JUNE 1, 2021 — Editor’s note: This op-ed by Mary McNaughton-Cassill, psychology professor in the UTSA College for Health, Community and Policy, originally appeared in the San Antonio Express-News.
Covering our faces with masks is nothing new. In the course of human history they have been used to repel supernatural forces, to obscure disfigurement and preserve the anonymity of the wearer, and as props in religious and social events. In more modern times, they have also been used to protect people from environmental threats and illness.
However, during the current pandemic there has been a lot of confusion about who should wear masks, when they should be worn, and even which types of masks are most effective. The advice being given has changed over time, and the political spin put on their use hasn’t helped either.
Nevertheless, most of us have put up with the hassle and discomfort, expanded our mask collections and became accustomed to collecting our wallet, our keys, our cell phones and our masks before leaving the house.
But now that vaccination rates are increasing and COVID-19 rates are decreasing, the mask rules are changing. For some people, this is a welcome relief. For others, the thought of going out without their face covered makes them feel vulnerable and anxious.
While it would seem that this should be a personal choice, the hostile nature of the debate about masks can make people feel uncomfortable and hesitant to wear — or not wear — a mask in settings where their choice clashes with what others are doing.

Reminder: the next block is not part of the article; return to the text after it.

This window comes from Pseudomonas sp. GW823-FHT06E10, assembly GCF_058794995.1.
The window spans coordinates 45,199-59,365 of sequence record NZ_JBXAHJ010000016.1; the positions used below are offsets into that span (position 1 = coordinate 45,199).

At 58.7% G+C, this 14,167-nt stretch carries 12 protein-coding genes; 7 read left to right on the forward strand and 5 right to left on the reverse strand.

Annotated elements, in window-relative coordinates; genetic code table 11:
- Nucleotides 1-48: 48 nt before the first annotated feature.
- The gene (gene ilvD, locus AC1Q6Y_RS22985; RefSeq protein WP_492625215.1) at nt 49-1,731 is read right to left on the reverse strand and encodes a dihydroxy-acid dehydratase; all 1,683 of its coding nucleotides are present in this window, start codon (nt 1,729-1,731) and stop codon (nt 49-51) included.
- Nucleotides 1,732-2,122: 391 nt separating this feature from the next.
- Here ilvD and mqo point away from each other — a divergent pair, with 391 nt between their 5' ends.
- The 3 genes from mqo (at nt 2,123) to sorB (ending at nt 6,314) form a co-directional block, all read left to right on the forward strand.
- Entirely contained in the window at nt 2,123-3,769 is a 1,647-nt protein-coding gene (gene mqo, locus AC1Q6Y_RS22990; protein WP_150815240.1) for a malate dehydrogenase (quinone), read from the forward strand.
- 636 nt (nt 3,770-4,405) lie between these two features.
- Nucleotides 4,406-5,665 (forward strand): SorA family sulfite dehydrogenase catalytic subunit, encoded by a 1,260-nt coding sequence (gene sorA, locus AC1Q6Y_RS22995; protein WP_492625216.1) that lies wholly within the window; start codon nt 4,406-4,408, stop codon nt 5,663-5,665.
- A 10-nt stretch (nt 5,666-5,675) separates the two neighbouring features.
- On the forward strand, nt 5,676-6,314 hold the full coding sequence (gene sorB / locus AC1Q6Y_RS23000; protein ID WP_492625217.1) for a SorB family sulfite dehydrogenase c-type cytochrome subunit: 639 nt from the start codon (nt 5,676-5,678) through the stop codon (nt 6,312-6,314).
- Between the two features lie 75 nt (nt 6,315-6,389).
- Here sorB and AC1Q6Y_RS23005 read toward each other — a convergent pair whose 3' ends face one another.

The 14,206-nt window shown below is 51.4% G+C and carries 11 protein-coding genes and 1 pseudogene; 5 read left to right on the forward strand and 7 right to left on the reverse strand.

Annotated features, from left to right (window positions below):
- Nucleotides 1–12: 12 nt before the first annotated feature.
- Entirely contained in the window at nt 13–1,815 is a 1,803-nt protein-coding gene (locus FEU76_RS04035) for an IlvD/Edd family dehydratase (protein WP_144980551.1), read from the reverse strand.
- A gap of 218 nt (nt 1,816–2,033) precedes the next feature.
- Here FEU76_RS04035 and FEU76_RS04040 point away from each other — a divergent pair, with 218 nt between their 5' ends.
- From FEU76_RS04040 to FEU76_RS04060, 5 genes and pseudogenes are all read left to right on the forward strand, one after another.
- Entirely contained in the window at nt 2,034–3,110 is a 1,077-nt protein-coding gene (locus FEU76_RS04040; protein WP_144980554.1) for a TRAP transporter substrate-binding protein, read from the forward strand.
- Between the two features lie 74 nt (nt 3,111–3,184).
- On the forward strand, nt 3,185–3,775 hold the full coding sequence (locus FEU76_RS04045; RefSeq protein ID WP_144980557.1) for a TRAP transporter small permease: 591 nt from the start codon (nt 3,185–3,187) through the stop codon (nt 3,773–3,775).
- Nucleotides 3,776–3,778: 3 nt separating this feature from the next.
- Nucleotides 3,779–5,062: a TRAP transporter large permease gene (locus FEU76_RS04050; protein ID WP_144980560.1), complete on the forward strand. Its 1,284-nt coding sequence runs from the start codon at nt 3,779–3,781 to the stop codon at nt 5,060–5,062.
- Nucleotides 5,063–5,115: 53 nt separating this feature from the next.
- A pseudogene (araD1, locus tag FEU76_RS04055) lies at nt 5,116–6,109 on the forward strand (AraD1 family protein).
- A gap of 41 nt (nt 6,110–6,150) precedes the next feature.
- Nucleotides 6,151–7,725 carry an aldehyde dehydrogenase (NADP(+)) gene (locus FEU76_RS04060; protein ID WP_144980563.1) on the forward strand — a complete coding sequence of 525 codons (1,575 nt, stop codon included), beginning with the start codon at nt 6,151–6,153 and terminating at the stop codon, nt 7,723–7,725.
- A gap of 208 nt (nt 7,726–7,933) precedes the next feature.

Perhaps it would help if we bypassed all of the emotion and rhetoric around the topic and instead approached the issue the way we would any other important decision.
When you are thinking about buying a car, you assess your needs, research what is available in your price range, and make a decision based on the pros and cons of your options. When it comes to mask-wearing, we need to make the same sort of informed choices. Your personal health, vaccine status, levels of interaction with people who are vulnerable to the virus, comfort wearing a mask, and tolerance for risk all matter.
We would laugh at the idea that a family with small kids, a young single person, and an older couple would all need the same type of car. The same is true with masks. As a society, we need to be mature enough to let people make the choice that works for them. Turning mask-wearing into an artificial contest about beliefs or moral integrity only prolongs the pain of the pandemic.
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